Candidates line up for opening on Mankato School Board
The conventional wisdom has it that school board meetings have become so contentious, even dangerous, that new candidates will be scared off, afraid to run for the position. The media…
National test results for 12th grade student achievement were released last week, showing concerning academic performance in reading and math among high school seniors who graduated in spring 2019.
According to the National Assessment of Educational Progress (NAEP), only 37 percent of 12th graders met or exceeded the academic preparedness benchmark for college in reading. The 2019 average reading score dropped two points, compared to the last reading assessment in 2015, and was concentrated among lower-performing 12th graders. Scores also decreased among lower-performing students attending public schools.
This resembles the declines in fourth- and eighth-graders’ reading scores that were released last fall.
In mathematics, only 24 percent of high school seniors performed at or above the benchmark for college readiness. While the average math score is stagnant compared to 2015, scores decreased among lower-performing students. Lower-performing public school students also scored lower in 2019 compared to the previous 2015 assessment.
When broken down by race/ethnicity, there were no statistically significant changes between the 2015 mathematics and reading scores and the 2019 scores.
Interestingly, more lower-performing 12th grade students reported taking more advanced mathematics and advanced reading courses compared to 2015. According to Lynn Woodworth, the commissioner at the National Center for Education Statistics (NCES) that administers NAEP assessments, “this shift toward more rigorous coursetaking has not corresponded with an increase in scores, as one might expect.”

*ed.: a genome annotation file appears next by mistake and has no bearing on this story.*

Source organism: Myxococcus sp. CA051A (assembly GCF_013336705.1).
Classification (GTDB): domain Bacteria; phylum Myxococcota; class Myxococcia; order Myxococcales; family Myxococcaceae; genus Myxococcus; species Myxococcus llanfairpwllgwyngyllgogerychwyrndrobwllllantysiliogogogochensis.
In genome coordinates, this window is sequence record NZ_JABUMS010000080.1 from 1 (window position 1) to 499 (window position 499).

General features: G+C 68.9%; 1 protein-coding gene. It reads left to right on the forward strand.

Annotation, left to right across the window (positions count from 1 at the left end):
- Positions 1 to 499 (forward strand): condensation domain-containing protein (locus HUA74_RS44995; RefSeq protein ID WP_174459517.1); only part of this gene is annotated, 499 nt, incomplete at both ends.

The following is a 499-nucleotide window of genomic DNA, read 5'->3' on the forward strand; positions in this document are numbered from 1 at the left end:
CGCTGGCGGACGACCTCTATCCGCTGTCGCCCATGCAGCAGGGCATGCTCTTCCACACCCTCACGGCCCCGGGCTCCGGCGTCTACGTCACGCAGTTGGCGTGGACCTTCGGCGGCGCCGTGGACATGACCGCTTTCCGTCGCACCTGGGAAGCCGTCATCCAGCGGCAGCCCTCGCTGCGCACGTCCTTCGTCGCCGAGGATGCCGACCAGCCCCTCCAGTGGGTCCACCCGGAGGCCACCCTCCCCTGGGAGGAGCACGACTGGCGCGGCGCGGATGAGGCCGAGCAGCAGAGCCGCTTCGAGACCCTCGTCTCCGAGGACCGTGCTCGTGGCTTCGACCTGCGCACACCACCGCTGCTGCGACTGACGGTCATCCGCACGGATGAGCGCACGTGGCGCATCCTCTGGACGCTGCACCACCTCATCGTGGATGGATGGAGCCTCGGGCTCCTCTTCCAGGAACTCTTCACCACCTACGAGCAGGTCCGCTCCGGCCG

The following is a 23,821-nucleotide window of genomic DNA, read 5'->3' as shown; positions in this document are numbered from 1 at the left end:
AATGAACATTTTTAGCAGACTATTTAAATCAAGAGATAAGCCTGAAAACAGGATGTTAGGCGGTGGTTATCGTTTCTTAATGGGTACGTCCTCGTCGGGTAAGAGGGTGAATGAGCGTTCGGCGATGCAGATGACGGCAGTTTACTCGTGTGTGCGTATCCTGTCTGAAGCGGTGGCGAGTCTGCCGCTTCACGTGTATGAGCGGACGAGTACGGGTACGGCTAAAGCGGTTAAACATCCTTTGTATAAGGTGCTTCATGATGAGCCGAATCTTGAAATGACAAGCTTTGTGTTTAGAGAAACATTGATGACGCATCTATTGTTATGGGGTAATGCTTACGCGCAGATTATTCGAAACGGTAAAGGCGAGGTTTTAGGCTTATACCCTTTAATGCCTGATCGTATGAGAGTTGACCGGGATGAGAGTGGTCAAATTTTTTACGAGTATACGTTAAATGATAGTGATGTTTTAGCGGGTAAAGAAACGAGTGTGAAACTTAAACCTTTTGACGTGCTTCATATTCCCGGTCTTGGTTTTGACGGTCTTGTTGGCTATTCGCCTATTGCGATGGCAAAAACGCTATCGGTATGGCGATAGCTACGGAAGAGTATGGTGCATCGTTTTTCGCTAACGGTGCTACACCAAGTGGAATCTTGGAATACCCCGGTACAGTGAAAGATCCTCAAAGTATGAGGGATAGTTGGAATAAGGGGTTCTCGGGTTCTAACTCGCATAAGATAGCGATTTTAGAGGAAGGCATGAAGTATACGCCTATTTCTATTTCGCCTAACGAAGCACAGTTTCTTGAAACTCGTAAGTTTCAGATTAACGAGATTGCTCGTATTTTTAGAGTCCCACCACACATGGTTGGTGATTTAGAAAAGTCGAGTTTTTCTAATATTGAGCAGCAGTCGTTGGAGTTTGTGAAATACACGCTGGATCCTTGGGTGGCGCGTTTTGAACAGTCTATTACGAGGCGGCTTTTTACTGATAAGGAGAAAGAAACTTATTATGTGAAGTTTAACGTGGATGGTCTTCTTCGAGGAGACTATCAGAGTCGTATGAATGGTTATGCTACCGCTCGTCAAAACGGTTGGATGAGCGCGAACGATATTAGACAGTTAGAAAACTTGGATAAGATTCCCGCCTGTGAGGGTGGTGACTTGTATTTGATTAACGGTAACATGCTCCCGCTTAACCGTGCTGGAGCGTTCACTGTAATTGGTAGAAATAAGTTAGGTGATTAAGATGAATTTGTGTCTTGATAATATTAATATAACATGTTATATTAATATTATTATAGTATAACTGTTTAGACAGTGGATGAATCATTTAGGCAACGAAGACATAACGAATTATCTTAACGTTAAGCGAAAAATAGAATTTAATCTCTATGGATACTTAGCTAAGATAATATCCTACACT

“Instead, this shift toward more rigorous coursetaking runs parallel to a decline in scores for lower-performing twelfth-graders. We need a closer examination of the relationship between coursetaking and achievement.”
As one potential explanation, Woodworth cited a past NCES study of high school math courses that showed that course titles can be misleading, and what students actually cover in the classroom may not be as rigorous as advertised.
The 2019 reading and math assessments were administered digitally for the first time to 52,100 12th graders in public and private schools across the country between January and March 2019.
As I detail out here, Minnesota has struggled to make meaningful academic progress on NAEP assessments, and despite rising graduation rates, too many 12th graders are exiting high school unprepared for college and other post-secondary options.
According to experts and a growing body of research, a scientifically-based literacy program is the most effective way to improve literacy and reduce the achievement gap. The reading proficiency challenges we see among our 12th graders were evident when they were 8th graders, and even 4th graders.
Helping our kids reach the reading proficiency levels they need to be successful will take meaningful change and a focus on learning the components of reading that matter through consistent teaching methods. But if education “policies” pushing for political priorities continue to dominate learning environments and interfere with effective instruction, falling academic performance may remain all too familiar.